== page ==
By Christian Stellakis
The hard truth about Iraq can be pretty difficult to accept. It requires admitting mistakes, identifying fault and, perhaps worst of all, recognizing futility. But only when we face the reality of a situation can we fully comprehend it, and only then should we attempt to solve it. It is for that reason the tragedy of the Iraq crisis must be stated plainly: the situation in Iraq is a complete disaster, it is deteriorating fast, solutions are few, and the United States is at least partially culpable.
Seemingly everyday the extremist terrorist organization known as the Islamic State of Iraq and Syria (or ISIS for short) tightens its hold over the Iraqi people and government. The ISIS, renowned for its brutality so much so that Al-Queda has disavowed the organization, continues to push deeper into the heartland of the Sunni nation on its murderous campaign to conquer Baghdad. Seizing cities such as Mosul, Tikrit and Tal Afar, the ISIS is now poised to capture the strategic city of Baqouba, only some forty miles from Iraq’s capitol. The Iraqi military is evaporating due to poor leadership and desertion whereas as the ISIS has gained legitimacy, strength and resources, becoming the richest terrorist organization to have ever existed.
It now appears to be only a matter of time before the extremists claim the capitol of Baghdad and dismantle the democratic Iraqi government that the United States tried so hard to establish. Unabated, the ISIS will almost inevitably seek to create a radical Islamist regime, erasing any previous progress toward liberty and equality, and making the nation-building efforts of the US for naught. This situation, though, is about much more than America’s wounded pride. A foreign policy failure is not nearly as important as the blood and treasure that was sacrificed in an attempt to ensure Iraqi liberation; America spent billions of dollars and, more than that, lost the lives of thousands of brave men and women deposing a ruthless dictator and instituting a democratic government. Though many in the international community doubt America’s intentions and goals in the Iraq War, none can doubt the integrity of those fallen soldiers who gave their lives in service to their country. It is a tragic truth that, given the situation as of today, there is the very real possibility their deaths were in vain.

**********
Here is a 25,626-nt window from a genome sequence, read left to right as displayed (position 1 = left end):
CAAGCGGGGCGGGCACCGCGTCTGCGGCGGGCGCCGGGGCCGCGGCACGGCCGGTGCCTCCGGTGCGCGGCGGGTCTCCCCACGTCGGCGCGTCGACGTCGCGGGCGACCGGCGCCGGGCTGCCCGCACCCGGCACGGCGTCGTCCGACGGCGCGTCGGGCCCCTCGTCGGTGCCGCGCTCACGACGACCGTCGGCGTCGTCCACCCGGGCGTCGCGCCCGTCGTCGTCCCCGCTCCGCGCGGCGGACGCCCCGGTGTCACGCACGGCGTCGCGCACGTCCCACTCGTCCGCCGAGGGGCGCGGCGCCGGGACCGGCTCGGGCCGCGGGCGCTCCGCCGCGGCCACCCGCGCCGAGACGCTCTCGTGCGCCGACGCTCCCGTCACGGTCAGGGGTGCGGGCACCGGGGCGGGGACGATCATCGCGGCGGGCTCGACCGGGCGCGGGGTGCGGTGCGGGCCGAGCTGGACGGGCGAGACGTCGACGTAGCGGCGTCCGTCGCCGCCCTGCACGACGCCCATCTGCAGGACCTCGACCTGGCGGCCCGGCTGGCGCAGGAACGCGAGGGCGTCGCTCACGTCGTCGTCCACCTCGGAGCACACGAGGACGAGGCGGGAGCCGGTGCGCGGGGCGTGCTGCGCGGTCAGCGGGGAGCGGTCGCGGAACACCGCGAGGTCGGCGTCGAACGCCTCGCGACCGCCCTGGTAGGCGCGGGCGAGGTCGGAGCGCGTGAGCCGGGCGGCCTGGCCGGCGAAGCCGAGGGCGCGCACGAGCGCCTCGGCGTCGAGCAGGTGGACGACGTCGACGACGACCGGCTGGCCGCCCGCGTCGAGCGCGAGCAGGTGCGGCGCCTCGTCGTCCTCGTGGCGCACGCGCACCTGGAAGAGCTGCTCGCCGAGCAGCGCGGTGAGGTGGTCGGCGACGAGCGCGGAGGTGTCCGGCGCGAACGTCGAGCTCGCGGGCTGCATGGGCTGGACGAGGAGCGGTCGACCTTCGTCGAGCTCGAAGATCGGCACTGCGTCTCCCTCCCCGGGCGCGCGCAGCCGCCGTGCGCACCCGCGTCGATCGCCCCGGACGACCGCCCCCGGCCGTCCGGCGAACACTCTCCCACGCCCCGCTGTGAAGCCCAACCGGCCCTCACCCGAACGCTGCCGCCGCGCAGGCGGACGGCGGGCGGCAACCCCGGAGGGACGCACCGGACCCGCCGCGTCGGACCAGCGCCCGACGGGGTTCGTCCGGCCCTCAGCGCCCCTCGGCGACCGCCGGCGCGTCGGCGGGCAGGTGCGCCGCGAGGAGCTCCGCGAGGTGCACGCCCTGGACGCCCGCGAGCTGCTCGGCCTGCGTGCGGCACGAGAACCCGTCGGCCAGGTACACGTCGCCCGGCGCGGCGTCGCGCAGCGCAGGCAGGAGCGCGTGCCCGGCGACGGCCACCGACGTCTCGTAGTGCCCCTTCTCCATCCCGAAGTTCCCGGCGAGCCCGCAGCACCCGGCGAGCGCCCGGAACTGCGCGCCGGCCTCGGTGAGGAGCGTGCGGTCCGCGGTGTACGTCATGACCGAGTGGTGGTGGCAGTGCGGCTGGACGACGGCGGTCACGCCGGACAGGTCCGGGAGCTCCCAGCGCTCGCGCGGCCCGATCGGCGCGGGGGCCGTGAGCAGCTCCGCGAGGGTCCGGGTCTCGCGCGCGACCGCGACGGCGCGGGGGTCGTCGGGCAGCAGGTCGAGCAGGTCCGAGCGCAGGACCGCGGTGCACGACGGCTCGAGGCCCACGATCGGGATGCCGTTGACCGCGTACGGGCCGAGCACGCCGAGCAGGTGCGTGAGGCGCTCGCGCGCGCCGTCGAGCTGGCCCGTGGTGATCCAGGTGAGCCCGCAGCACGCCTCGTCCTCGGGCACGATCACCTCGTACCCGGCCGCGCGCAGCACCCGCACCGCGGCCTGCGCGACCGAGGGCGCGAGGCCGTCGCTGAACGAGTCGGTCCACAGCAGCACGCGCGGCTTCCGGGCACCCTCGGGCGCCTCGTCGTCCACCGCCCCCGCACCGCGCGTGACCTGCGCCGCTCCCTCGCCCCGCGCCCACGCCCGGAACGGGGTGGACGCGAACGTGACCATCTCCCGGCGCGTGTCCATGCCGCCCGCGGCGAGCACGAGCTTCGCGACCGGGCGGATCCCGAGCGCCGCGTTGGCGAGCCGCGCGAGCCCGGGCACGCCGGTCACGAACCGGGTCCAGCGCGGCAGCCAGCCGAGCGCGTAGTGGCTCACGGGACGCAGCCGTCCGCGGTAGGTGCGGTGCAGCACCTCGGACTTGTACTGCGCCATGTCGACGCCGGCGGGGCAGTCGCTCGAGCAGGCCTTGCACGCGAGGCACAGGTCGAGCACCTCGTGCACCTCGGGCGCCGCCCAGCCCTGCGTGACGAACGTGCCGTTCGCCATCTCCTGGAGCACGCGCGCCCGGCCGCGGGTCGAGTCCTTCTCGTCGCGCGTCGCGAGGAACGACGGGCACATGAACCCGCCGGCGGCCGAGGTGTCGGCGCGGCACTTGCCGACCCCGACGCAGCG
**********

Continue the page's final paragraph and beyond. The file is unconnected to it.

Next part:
Worse yet, it is all too likely that the US is somewhat to blame for the crisis in Iraq. Though responsibility to protect its borders, establishments and people ultimately falls to the government of Iraq, America’s actions undoubtedly left Iraq in a vulnerable position. President Barack Obama both announced and carried through with a timeline for troop withdrawal in Iraq. This, as well as the fact that the US did not leave a residual military presence in Iraq, betrayed both weakness and predictability on the part of the United States. Their exodus left the ill-prepared Iraqi military exposed, creating a power vacuum in America’s absence. Unsurprisingly, this power vacuum was eventually filled by ISIS, an organization that is both well-funded and powerful enough to threaten the entire democratic system that America and the Iraqi people fought to establish.
Yet despite the United States’foreign policy failure and the Iraqi military’s incompetence, it is the citizens of the collapsing state who are truly suffering. The populace remains terrorized by the ISIS, which is known for committing the grisly atrocities of public beheadings and crucifixion of “nonbelievers.”Reports state that captured Iraqi soldiers as well as citizens are being summarily executed by the radical terrorist organization. On just one street in the conquered city of Mosul, a total of seventeen civilians were executed last wednesday. It is estimated that hundreds have been killed while several thousands have been injured.
The reality of the situation in Iraq is hard and unforgiving and, unfortunately, solutions are few and far between. The United States and its allies, given the apparent failure of the previous US-lead occupation of Iraq, are unlikely to support action that would involve boots on the ground. Drones and tactical airstrikes are a second option. Though at first glance, certainly appealing, this option becomes frustratingly complicated due to the nature of the ISIS. Not a conventional military, the ISIS exists primarily within city borders, shielded by civilians. Tactical airstrikes therefore carry the risk of endangering the lives of innocents, a possibility that should be avoided as much as possible. One final solution would be the use of noncombatant “special forces”to gather intelligence and aid the Iraqi government.
The hard truth is that there is no perfect solution, no silver bullet. But by confronting the reality of the situation and setting politics aside, the world may be able to solve the crisis in Iraq.Christian is a Junior at Hamilton College in Clinton, New York. As an honors student and member of the Dean’s List, Christian is pursuing a degree in Economics and Government. He was accepted into Hamilton after graduating Valedictorian of Chittenango High School, where he served as the Opinion Editor for the school newspaper. Christian is an avid member of the Hamilton College Debate Society and a frequent contributor to the political discourse at the college.